Right now schools have no idea how to teach online and kids will go to school irregularly this fall. It will take 20 years for school districts to dig themselves out of the Covid crisis and start thinking about what is actually important to teach. Meanwhile, the US history curriculum is already so outdated that it’s offensive.

I was a US history major in college. I also taught the high-gloss curricula of Advanced Placement US history to my son. What I’ve learned is that even the best research and most popular textbooks are mired in White supremacy culture. And, to be honest, I found that my teenaged son was more able than I am to catch racist transgressions, because I’ve spent so many years learning whitewashed history.

But honestly, we both had to learn together, mostly from online sources. Right now we are listening to  videos from Rachel Cargle on Patreon. I am shocked by how much I’ve learned.

For example, American colonists lived under British common law, so children inherited their legal status from their father. In 1656 Elizabeth Key, a Black woman with an English father, sued and won freedom for herself and her son.  By that time colonists were already dependent on enslaved labor. So the colonists changed the laws so that a child inherited legal status from the mother. This enabled slavery to become a caste because it didn’t matter what percentage English a child was. Also, this way White men could rape Black women and actually profit from rape by gaining another person to enslave.

This is a new way to think for me. It’s the essence of the study of history: understanding the past so we can better understand the present. It takes some digging on the parent’s part to find a fresh approach to US history that makes sense in the context of Black Lives Matter.

I recently came across this list from Green Mountain Farm-to-School:

It’s no accident that:

You learned about Helen Keller instead of W.E.B, DuBois.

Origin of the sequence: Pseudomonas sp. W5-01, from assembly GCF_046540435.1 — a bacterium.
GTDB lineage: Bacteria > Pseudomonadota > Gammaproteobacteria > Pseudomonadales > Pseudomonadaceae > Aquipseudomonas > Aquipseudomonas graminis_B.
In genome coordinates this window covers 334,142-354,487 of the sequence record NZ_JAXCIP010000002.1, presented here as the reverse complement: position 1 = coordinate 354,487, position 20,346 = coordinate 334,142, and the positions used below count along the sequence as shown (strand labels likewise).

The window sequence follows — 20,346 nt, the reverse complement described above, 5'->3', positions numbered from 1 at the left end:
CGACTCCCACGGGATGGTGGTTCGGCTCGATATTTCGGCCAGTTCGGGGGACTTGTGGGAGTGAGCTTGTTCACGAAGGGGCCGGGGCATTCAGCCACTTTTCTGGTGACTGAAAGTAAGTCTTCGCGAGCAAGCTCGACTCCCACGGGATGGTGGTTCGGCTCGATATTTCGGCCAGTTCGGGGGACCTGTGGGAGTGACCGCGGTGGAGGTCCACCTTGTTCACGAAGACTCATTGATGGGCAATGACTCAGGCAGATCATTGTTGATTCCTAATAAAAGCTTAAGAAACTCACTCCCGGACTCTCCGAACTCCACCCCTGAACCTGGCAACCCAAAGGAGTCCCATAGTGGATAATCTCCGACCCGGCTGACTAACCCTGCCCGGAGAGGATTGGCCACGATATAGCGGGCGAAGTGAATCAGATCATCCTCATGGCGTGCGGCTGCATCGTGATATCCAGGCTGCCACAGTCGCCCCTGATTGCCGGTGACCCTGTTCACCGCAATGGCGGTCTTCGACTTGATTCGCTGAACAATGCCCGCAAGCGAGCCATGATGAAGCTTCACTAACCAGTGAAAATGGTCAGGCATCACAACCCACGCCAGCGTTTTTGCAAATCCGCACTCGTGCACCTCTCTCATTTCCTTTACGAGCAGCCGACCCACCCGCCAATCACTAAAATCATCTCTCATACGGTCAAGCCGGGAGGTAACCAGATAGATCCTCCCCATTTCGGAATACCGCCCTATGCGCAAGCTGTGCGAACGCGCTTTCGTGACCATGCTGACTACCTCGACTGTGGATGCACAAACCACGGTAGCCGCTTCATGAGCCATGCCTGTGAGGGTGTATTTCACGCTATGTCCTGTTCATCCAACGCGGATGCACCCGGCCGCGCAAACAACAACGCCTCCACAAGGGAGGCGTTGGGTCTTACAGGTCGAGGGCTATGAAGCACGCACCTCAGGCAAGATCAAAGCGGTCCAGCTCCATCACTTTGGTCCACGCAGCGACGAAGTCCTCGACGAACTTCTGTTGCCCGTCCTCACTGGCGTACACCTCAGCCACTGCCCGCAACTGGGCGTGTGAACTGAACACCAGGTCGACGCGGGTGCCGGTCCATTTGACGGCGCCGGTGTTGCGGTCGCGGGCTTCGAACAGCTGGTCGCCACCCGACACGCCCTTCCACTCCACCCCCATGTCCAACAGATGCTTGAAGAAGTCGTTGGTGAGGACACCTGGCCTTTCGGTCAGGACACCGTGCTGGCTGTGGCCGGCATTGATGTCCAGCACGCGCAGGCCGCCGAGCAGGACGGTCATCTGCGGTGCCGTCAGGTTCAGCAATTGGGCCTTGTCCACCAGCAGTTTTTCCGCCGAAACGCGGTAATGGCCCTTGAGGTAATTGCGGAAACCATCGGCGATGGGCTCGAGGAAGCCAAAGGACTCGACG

You learned about the Watts and L.A. Riots, but not Tulsa or Wilmington.

You learned that George Washington’s dentures were made from wood, rather than the teeth from slaves.

You learned about Black ghettos, but not about Black Wall Street.

You learned about the New Deal, but not red lining.

You learned about Tommie Smith’s fist in the air at the 1968 Olympics, but not that he was sent home the next day and stripped of his medals.

You learned about Black crime, but White criminals were never lumped together and discussed in terms of their race.

You learned about states rights as the cause of the Civil War, but not that slavery was mentioned 80 times in the Ordinance of Secession.

Privilege is having history rewritten so that you don’t have to acknowledge uncomfortable facts.

Racism is perpetuated by people who refuse to learn or acknowledge this reality.

You have a choice. 

This list excites me because I have so many new things to learn, and I have the ability to see the world so much more clearly. As homeschoolers we can make sure to challenge racist retellings of history and show our kids a more honest path through US history.

As White parents It’s not enough to chant Black Lives Matter. Racism comes from families and the stories we tell. Parents need to make it a priority to find new ways to tell old stories because Black Lives Matter should be a major theme for US History and for the rest of homeschool as well.

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5 replies
  1. MB
    MB says:

    I LOVE this post!!! SO true. I would love for children to be raised with a depth of knowledge of white collar and political crimes because those effect society as a whole in a large way. There is an amazing book by New York Times bestselling author Clayton Christensen entitled: